Trends come and go in the video game industry. Genres mutate to keep pace with modern technology in an attempt to appeal to the ever-changing whims of players, locking themselves into a graphical arms race. While big budget, AAA developers pander to the hottest new trends and indie developers focus on making unique gaming experiences, puzzle games endure it all.
The puzzle genre is an oddity in the vast ocean that is gaming, and you could easily call more strategy oriented board games precursors to our favourite digital pastime. Yet, the names of early games are largely forgotten by the modern audiences. One such experience is the 1979 PC title Android Nim. Android Nim was a competitive puzzler, pitting the player against a computer opponent in an attempt to remove androids from three ranks, hoping to remove the final piece. The game was simple and elegant, so much so that similar puzzles can be found as mini games in larger releases, from time to time.
Old puzzle games were like that; presenting players with novel conundrums and tasking potential puzzlers to stretch their grey matter to overcome these obstacles like their modern counterparts, but without any kind of common language or similar mechanics to simplify things. Games like Towers of Hanoi for the Atari 400 800 had to rely on similarities with existing physical puzzles to effectively communicate its concept, long before it was a Mass Effect mini game.
Then Tetris happened, and the whole gaming landscape changed with it. With Tetris, we see the birth the tile matching subgenre (something that continues to persist to this day) as well as a vast cultural shift. Tetris came from behind the iron curtain during the height of the Soviet Union. The creator, Alexey Pajitnov, had to negotiate with the communist regime of the day to see this historic game sold to Nintendo for release in the capitalist world and even be appropriately credited.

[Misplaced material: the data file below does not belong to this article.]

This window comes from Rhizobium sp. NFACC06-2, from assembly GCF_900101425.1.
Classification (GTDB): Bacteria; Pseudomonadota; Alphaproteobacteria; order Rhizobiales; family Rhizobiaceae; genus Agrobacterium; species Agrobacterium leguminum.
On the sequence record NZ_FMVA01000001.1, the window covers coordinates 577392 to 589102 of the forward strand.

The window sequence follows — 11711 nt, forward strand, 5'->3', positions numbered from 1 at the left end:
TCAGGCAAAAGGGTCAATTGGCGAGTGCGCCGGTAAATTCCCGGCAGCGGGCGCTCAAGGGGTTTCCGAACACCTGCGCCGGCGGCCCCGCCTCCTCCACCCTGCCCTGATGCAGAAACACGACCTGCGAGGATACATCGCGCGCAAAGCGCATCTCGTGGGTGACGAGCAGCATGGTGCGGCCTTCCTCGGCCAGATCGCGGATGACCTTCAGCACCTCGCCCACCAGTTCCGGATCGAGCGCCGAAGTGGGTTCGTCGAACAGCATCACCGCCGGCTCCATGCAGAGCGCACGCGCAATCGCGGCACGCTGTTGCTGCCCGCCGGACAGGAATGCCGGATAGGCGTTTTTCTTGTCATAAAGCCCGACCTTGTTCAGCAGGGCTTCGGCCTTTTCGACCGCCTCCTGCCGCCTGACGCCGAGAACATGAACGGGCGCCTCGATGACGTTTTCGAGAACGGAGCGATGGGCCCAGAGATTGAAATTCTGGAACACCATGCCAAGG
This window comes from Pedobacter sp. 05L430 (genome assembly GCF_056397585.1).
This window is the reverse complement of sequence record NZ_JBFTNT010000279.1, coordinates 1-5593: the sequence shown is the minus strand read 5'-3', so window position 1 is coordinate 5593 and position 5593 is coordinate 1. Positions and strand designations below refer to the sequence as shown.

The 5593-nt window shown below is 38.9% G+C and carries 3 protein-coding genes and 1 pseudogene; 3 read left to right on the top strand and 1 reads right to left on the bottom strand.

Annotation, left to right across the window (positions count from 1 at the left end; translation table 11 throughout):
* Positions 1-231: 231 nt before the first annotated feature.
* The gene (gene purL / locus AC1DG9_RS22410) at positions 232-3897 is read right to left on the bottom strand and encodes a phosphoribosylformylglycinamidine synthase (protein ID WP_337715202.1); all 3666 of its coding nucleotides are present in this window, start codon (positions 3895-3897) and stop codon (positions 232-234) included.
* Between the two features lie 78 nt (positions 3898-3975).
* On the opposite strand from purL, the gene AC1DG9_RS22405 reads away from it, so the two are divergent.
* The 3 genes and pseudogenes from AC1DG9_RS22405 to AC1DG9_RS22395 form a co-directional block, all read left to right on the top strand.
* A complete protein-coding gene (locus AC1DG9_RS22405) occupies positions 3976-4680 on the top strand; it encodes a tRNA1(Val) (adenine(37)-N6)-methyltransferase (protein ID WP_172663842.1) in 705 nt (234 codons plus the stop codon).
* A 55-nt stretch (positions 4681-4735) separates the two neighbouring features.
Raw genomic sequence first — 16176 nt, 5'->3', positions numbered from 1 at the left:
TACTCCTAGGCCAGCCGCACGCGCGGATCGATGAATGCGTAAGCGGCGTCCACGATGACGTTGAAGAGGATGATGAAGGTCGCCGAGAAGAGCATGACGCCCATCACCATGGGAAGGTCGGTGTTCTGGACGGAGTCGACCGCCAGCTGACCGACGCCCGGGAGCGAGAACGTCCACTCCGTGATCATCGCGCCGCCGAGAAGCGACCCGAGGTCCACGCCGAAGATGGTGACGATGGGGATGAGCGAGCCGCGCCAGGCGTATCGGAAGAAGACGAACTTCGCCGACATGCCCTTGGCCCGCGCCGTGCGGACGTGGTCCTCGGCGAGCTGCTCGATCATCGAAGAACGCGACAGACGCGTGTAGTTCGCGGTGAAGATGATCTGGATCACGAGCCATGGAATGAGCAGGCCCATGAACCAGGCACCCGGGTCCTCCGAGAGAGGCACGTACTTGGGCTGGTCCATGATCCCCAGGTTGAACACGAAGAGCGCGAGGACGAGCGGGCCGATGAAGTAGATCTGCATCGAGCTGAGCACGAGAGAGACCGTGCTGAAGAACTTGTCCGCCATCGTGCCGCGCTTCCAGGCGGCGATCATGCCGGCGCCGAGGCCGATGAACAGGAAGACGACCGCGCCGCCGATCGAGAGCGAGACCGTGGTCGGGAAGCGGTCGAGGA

Eventually, Tetris released, bundled with Nintendo’s new handheld, the big grey Gameboy, and everyone played it. One of the more defining moments of my life involved my mother, a school teacher and parent of three, grooving to that iconic music and spinning tetraminos into the early morning. The bundle made the Gameboy a cultural icon. In a roundabout way, you could link the success of Tetris with the proliferation and future iterations of mobile gaming. People still play the game competitively today, and it’s difficult to find a person who hasn’t played Tetris or doesn’t have an opinion on it. Infinite spin is for cheaters.
I could wax philosophical about clearing lines for days, but that is hardly the only success story puzzle games have given us. In fact, the 90’s were silly with perplexing, puzzling delights. Mario went to medical school, Yoshi made some baked goods, and a great deal of little green-haired rodents needed help not killing themselves, even Capcom’s Street Fighter 2 characters got into more cerebral pursuits in the arcade’s Puzzle Fighter. Eventually, Bejeweled came along, and iterated on the tile matching brought forth from the Russian phenomenon, and gave us what would become the infamous “match-three puzzle” years after cell phones around the world would have access to games like Puzzle Quest and Puzzle Forge, both deeper iterations on the match-three mechanic.